Posted by: Dan | May 9, 2009

“Bird Activists Remove Over 2000 Limesticks in Cyprus”

I hadn’t heard anything about this until just now, and I spent the entire morning with about 20 of the most active members of BirdLife Cyprus (birdwatching, of course). But apparently, via the English-speaking Cypriot news site CyprusMail, Bird Activists Remove Over 2000 Limesticks in Cyprus:

BIRD ACTIVISTS from Germany, Italy and the UK removed and destroyed 2,136 illegal lime sticks and more than 30 mist nets used for bird trapping on Cyprus over the past two weeks, they said yesterday.

In a statement, the German-based Committee Against Bird Slaughter (CABS), said numerous endangered species such as Golden Oriole, Hoopoe, Wryneck, Collared Flycatcher and even two owls were freed from traps. In the Ayia Napa area alone official complaints were filed with the police against a total of 10 persons who had been involved in setting and operating nets and traps for protecte3d song birds,” CABS said.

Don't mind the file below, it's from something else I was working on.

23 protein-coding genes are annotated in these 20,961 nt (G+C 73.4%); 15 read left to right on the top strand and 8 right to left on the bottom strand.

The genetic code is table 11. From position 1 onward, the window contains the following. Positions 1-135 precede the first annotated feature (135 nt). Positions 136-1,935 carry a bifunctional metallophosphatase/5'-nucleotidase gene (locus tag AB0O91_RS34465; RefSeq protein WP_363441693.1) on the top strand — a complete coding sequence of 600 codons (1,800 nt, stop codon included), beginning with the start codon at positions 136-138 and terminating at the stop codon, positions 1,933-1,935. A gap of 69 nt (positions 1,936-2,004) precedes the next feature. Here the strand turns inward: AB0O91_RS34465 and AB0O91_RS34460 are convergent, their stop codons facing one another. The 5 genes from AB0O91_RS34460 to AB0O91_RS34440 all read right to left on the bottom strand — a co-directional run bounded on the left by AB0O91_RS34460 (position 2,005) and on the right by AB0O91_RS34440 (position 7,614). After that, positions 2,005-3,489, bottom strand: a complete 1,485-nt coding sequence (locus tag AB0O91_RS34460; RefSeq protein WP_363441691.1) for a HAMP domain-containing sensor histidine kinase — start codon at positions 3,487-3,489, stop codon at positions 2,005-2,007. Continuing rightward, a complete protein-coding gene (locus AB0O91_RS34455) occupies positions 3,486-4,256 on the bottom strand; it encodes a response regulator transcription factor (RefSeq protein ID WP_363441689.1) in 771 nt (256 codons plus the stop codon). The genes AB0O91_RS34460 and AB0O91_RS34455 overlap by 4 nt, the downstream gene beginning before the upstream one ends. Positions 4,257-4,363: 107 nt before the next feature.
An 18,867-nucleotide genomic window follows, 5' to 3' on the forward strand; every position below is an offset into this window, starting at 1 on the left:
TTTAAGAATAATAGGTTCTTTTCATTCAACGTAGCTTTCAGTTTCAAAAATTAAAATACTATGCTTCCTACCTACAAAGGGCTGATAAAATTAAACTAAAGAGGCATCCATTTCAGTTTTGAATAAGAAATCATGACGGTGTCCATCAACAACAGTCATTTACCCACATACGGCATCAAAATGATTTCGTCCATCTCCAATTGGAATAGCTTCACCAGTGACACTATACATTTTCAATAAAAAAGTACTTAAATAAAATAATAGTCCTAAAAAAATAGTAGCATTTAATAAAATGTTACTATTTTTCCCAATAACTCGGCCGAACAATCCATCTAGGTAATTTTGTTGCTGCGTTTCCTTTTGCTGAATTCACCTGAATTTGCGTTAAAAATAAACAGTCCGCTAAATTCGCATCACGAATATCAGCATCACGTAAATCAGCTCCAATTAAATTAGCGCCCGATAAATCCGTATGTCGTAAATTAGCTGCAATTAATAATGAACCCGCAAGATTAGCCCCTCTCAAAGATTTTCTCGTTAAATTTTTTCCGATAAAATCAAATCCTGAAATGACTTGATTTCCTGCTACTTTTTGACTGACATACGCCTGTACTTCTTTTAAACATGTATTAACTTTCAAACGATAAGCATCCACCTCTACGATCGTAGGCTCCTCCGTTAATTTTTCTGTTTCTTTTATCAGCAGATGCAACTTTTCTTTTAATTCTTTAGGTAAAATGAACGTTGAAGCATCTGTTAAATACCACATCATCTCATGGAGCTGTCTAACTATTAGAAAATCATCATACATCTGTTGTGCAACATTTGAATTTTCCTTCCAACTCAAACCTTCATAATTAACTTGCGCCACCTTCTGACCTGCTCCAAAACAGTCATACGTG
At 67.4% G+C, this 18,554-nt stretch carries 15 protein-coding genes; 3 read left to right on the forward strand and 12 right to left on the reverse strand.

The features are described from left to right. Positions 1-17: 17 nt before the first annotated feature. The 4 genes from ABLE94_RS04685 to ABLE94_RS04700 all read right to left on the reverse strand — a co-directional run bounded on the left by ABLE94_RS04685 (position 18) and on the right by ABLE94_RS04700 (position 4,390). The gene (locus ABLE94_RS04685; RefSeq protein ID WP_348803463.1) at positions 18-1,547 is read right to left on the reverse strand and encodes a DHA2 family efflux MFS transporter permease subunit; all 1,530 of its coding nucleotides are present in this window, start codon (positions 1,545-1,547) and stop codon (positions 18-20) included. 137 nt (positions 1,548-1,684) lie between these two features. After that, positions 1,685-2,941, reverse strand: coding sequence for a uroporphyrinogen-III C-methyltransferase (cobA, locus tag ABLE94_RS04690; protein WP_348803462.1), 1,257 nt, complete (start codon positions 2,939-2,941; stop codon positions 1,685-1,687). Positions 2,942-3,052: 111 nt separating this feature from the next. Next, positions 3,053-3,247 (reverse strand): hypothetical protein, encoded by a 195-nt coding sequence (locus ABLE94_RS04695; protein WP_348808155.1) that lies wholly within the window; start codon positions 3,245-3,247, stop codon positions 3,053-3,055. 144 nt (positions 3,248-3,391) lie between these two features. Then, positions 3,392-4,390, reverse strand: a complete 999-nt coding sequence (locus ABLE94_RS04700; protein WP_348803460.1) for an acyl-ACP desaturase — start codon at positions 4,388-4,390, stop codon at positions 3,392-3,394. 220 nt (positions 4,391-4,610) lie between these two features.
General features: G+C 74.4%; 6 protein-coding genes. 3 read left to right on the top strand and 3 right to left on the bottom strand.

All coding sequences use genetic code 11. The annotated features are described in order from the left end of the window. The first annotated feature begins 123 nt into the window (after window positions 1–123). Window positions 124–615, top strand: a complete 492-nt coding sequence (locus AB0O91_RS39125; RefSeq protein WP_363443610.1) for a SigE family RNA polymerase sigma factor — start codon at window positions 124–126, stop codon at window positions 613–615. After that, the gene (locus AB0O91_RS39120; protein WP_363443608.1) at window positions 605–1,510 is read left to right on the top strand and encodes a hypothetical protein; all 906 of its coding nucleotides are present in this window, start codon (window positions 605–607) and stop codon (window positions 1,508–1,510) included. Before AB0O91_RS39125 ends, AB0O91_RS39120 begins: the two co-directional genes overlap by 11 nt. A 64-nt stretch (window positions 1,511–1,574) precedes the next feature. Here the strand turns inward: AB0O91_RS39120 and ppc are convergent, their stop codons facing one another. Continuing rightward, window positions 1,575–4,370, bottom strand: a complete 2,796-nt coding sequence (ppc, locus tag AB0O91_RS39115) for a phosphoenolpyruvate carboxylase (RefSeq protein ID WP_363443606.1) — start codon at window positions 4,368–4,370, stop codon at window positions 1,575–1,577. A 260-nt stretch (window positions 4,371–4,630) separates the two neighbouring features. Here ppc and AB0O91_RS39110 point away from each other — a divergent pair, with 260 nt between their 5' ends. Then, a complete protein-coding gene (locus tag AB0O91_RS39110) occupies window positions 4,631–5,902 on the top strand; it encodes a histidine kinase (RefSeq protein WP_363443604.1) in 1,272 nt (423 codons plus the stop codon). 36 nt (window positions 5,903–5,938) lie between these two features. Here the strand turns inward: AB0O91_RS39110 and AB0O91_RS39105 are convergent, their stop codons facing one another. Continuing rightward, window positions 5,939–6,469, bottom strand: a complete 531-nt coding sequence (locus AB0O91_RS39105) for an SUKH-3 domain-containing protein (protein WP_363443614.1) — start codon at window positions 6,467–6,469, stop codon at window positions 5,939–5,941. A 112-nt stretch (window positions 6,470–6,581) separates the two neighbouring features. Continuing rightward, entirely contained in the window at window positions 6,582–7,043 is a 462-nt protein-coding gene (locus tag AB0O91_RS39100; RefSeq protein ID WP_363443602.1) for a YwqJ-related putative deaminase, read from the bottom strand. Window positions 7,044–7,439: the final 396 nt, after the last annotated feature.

The CABS team, consisting of eight experienced ornithologists were equipped with video cameras and spotting scopes in order to monitor and record illegal, and widespread trapping of migrant birds. The material gained is being evaluated and will be included in a comprehensive report to the European Commission and the Cyprus government.

“With its accession to the EU, Cyprus has committed itself to protect migrant birds. The trapping of millions of birds of protected species for the cooking pot is unparalleled in Europe and must be combated with political will and the full force of the law,” said CABS president Heinz Schwarze.

He said the conservationists were particularly shocked that many of the trapped song birds were being offered to tourists as a regional delicacy. “We have recorded these facts in detail, and they will form the basis of an international campaign against this unacceptable state of affairs,” Schwarze added.